I mentioned not quite two months ago that I'd just learned to knit. Well, after doing a number of practice swatches that I immediately frogstitched, I now have completed three dishcloths (with increasing and decreasing--yay!), a pair of Mary Jane slippers from directions on Craftster, and a "non-rolling boyfriend scarf" that is about as long as I am. Okay, so the first dishcloth was really lopsided--I was trying to loosen my tension as Elizabeth Zimmerman recommends in the Knitting Without Tears I'd skimmed and I guess I started to have success with that on the decrease side--and the next two aren't perfect. And I still haven't sewn the buttons on the Mary Janes, so it's not really honest to say they're completed, and I can point to several imperfections in my scarf.

But so what about those imperfections? For me it's not about the finished objects, it's about the pleasure. Knitting is pleasurable. Much more so than crochet. For some reason I can't explain, I find the motion of knitting--and even purling--to be more pleasurable than the motion made in crocheting; now when I crochet I like it far less because I'm comparing it to knitting. I also like that I can really watch TV when knitting; there's much less looking down than there is with crocheting. The main thing I want from either of these handicrafts is something to occupy my hands with while I watch TV (actually DVDs, as I almost never watch TV anymore), and knitting does the job better than crocheting--or for that matter, better than handsewing, which was the previous thing I'd tried.

I'll never be a really accomplished knitter--or crocheter--because, well, my main goal is just to have something to do while I watch TV, nothing more. But I am going to keep up the knitting at some level because I like it. And because I don't plan to stop watching DVDs anytime soon.

Speaking of DVDs, I recently got around to watching Firefly and Serenity. Finally. I'd sort of intended to try it when it aired--UP actually caught an episode or two--and since then I've seen a number of eye-catching references to it or crafts made from it, John Derbyshire commented favorably on it, and there was this:

Your Ultimate Sci-Fi Profile II: which sci-fi crew would
you best fit in?

You scored as Serenity (Firefly).You like to live
your own way and don’t enjoy when anyone but a friend tries to tell you should
do different. Now if only the Reavers would quit trying to skin you. [from]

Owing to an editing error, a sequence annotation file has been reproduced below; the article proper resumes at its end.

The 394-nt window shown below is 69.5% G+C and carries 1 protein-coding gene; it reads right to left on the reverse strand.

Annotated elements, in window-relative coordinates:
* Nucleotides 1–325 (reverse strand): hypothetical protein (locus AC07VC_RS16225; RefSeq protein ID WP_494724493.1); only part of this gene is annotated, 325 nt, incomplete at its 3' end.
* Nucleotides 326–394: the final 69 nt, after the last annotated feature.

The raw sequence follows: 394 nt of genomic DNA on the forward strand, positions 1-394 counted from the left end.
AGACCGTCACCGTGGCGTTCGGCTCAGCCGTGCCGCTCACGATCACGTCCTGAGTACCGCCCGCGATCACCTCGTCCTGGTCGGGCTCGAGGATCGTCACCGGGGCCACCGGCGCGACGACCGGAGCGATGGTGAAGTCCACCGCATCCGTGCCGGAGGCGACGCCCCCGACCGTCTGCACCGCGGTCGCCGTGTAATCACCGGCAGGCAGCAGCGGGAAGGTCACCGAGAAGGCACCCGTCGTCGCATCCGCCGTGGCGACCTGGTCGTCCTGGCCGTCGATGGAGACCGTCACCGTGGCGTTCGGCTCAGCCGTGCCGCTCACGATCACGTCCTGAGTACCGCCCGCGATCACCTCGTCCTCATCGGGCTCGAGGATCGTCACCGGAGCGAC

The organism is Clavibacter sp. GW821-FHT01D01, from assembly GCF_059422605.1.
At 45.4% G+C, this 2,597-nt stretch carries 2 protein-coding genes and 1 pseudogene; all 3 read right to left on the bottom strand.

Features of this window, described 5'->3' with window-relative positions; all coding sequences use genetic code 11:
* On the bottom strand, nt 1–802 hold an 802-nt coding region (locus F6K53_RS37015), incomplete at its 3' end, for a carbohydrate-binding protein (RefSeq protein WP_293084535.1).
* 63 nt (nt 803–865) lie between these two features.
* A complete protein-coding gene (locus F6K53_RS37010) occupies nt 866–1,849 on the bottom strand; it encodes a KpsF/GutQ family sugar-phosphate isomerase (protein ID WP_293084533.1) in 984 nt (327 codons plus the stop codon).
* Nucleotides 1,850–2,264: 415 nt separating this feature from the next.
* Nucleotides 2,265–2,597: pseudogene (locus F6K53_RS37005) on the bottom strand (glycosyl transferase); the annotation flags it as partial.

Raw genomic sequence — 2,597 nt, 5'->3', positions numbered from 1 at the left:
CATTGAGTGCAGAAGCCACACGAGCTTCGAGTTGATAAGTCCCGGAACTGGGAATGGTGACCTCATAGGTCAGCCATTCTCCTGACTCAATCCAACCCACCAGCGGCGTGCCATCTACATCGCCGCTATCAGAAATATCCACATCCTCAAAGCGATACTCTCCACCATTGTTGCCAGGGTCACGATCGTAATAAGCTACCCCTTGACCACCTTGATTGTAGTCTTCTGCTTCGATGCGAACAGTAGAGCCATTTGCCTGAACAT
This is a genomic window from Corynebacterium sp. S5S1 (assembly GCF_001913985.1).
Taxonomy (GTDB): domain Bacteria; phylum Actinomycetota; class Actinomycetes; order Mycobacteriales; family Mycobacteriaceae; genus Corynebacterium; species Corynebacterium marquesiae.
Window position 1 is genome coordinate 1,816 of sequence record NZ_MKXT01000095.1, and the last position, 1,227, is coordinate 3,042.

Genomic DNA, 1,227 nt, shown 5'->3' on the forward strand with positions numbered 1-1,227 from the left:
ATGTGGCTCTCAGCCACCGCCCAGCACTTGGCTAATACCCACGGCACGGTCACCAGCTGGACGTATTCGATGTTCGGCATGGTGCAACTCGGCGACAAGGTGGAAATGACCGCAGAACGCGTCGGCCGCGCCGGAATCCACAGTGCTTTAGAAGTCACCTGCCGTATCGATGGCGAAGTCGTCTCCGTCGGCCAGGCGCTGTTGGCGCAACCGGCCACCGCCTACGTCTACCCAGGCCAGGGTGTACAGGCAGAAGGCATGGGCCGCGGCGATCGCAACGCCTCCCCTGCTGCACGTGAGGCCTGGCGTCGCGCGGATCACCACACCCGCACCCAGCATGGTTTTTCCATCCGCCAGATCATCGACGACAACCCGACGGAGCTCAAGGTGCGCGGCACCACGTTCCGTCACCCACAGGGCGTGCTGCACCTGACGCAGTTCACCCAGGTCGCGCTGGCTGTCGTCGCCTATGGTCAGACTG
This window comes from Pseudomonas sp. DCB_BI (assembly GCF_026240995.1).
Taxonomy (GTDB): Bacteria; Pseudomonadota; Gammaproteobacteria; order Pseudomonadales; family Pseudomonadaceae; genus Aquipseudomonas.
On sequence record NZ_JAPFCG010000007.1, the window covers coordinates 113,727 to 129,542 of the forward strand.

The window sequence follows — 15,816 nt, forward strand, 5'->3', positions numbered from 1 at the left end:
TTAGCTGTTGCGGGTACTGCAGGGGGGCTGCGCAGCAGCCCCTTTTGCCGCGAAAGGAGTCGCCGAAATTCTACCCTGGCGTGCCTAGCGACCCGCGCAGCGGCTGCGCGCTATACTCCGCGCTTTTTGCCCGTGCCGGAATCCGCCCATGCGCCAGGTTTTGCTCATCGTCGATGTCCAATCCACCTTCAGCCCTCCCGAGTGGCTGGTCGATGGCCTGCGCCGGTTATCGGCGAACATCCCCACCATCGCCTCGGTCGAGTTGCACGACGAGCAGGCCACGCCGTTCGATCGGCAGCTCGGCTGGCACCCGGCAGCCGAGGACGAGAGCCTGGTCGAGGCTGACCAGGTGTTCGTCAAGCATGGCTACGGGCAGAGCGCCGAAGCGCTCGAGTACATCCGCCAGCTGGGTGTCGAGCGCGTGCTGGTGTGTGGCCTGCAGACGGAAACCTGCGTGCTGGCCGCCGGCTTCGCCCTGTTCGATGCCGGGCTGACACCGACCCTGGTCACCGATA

I liked Firefly a lot and am sorry it didn't last longer; I would have liked to see how the characters' stories developed. The ship's crew were likeable and interesting and the interactions were fun to watch, but I think the world itself was what I liked best. The Asian-Western fusion felt right for the future, I liked a future of multiple frontier worlds rather than a lot of highly polished ones, and it was all refreshingly different from other science fiction shows that have been on TV.

The movie, Serenity, wasn't as good as the TV show, but I'm glad they got to do it.

For both the TV show and the movie, I'm glad Ron Glass was getting work; I liked him on Barney Miller. (Here's how warped I was as a little girl: he was a close second to the character I liked best, the over-educated, intellectual guy.) As for younger men, Jayne was attractive in a purely physical way and a fun character. The captain was attractive; I think that's not just the character as written, but the actor, because he had a certain masculine charisma even when he was playing a thoroughly disgusting villain on the final season of Buffy. And, although I shouldn't admit it, I liked the one-shot character Jubal Early. He was clearly warped in the kind of way that leads to very bad things, but, God help me, I liked him. Jubal Early is the kind of man that some writer once said you can use to gauge the level of the society by--primitive societies kill men like that, societies in the second stage make use of men like that as torturers and executioners, third stage or advanced societies try to rehabilitate them, and really advanced fourth stage societies kill them.